When it comes to brokerage tech adoption, trust are Issues

The Real Estate Industry’s Greatest Challenge— Trust

When it comes to giving up consumer data, agents don’t trust the brokerage.

Most national, regional, and local brokerage organizations have some form of CRM and other consumer-facing technology to offer their agents. However, a majority of agents don’t use their company’s CRM. They use their own. What gives?

We think the issue is one of trust. Agents don’t trust their brokerage with customer data. Brokerage firms don’t trust their franchiser with their agent’s customer data. Many brokerage firms and their agents don’t necessarily trust the outside technology vendors with their customer data. These are widely known facts about our industry at this time.

The national franchisers are pouring vast sums of money into CRMs, big data, and artificial intelligence capabilities. They’re also beginning to realize that unless the agents of their affiliates trust them with their customer data, adoption rates will remain abysmal. Brokerage firms deploying their own CRM (whether contracted for or built in-house)
will have similar results.

What About Outside Vendors?

Then, there’s the issue of using outside vendors for critical CRM technology. Look what just happened when Contactually, a well-liked and -used CRM, was purchased by Compass. The brokerage firms that compete with Compass now were faced with the possibility that Compass would have access, or could have access, to their agent’s customer data. We heard from many who immediately began looking for alternatives. Regardless of the outcome, it now becomes apparent that brokerage firms have to be leery of using an outside CRM or other customer-facing technologies. After all, with the stroke of a pen, that external tech supplier could be owned by a firm with competing interests. This creates yet another trust issue.

So, we have an industry rushing to deploy consumer-facing technologies and reap the benefits of competing in the new environment but handicapped by the lack of trust among the sponsors of these systems, whether they are built-in offerings from brokerage firms, national franchisers or external suppliers.

What Needs to Happen to Build Trust?

At the national level, Gary Keller and Josh Team of Keller Williams International Realty have announced that the agent owns their customer data. If the agent leaves Keller Williams, they can take their customer data with them. Further, KW agrees that they will not communicate directly to the agent’s customers without the permission of the agent. As a result, they are making significant headway with the agents of Keller Williams in their adoption of the KW platform.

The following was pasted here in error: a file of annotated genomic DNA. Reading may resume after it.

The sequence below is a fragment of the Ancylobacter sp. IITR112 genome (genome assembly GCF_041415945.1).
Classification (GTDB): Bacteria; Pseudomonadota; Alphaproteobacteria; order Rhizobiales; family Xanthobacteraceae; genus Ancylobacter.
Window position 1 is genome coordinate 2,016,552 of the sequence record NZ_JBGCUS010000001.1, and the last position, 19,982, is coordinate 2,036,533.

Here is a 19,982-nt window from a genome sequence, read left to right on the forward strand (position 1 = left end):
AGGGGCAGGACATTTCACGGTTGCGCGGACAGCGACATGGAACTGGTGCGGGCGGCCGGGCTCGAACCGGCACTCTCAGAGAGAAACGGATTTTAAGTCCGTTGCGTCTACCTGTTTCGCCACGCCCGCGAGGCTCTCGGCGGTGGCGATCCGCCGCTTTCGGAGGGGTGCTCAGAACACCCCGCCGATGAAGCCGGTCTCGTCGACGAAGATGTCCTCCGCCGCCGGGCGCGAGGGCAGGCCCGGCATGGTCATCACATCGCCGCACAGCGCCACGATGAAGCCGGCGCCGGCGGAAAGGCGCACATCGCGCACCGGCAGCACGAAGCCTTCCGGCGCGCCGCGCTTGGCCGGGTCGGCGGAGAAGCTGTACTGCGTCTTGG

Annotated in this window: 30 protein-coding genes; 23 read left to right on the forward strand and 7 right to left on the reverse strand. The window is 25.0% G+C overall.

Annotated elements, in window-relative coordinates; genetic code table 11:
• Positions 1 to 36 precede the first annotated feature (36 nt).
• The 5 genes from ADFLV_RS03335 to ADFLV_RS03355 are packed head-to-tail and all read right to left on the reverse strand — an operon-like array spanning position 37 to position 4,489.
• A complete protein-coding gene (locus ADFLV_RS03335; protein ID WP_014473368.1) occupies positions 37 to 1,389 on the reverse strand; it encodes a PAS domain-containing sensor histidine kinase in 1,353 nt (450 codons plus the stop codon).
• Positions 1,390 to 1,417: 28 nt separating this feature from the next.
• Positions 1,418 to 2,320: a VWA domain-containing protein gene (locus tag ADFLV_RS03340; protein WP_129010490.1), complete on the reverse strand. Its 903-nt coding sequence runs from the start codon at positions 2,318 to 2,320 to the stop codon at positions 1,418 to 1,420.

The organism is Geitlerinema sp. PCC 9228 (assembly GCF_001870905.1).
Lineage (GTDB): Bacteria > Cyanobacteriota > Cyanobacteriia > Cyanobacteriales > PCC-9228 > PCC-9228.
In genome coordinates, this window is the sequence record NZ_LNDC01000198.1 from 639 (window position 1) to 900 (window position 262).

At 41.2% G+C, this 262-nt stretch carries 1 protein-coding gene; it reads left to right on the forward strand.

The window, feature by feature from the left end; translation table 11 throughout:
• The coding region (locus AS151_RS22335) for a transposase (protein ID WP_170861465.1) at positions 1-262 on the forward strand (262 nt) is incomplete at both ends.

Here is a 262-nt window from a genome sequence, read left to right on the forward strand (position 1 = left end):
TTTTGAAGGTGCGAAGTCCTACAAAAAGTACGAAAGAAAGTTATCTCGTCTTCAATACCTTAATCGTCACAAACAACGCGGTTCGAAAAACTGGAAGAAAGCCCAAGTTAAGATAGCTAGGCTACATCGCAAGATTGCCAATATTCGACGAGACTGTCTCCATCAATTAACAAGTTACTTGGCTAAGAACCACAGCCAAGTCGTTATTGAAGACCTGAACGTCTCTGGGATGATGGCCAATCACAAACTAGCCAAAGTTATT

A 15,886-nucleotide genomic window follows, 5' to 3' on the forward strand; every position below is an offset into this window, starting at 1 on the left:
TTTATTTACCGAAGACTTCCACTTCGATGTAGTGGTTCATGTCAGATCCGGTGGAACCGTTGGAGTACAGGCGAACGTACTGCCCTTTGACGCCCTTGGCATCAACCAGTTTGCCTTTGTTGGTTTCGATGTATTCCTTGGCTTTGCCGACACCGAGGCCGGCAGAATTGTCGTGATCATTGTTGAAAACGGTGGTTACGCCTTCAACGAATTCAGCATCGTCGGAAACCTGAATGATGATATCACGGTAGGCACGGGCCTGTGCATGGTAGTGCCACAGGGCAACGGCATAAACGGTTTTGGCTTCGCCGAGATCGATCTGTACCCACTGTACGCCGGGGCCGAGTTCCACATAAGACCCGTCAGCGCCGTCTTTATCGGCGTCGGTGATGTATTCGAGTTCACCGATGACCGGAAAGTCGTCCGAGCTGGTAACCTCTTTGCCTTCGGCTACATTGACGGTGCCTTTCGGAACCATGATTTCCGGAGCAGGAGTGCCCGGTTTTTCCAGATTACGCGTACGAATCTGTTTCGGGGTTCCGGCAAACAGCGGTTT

At the local level, we are aware of a few large regional brokerage firms who made that same promise, both in writing and verbally, that the agents own their customer data and may take it with them when or if the agent leaves the brokerage. These brokerages are also assisting agents with inputting the data into the CRM. One brokerage reported to us that their agents have already shared over 250,000 customer profiles. This particular firm thinks they will get to 500,000 before the end of the year.

To overcome the lack of trust, brokers must make and keep promises. For any national, regional or local firm to make the best use of their CRM, agents must trust that their brokerage will keep their customer data safe; that it may not be used without their permission, and that it will not be manipulated to the disadvantage of the agent. Also, if the agent leaves the brokerage or national franchise system, their customer information will be immediately returned to them and not retained by the brokerage or franchise organization.

Given what we have learned thus far, brokerage firms will need to make these promises in writing and verbally and do so consistently and regularly. It will take time to overcome many years of mistrust. Even then, all participants must know that there will be many agents who will not easily share their customer databases to anyone at any time.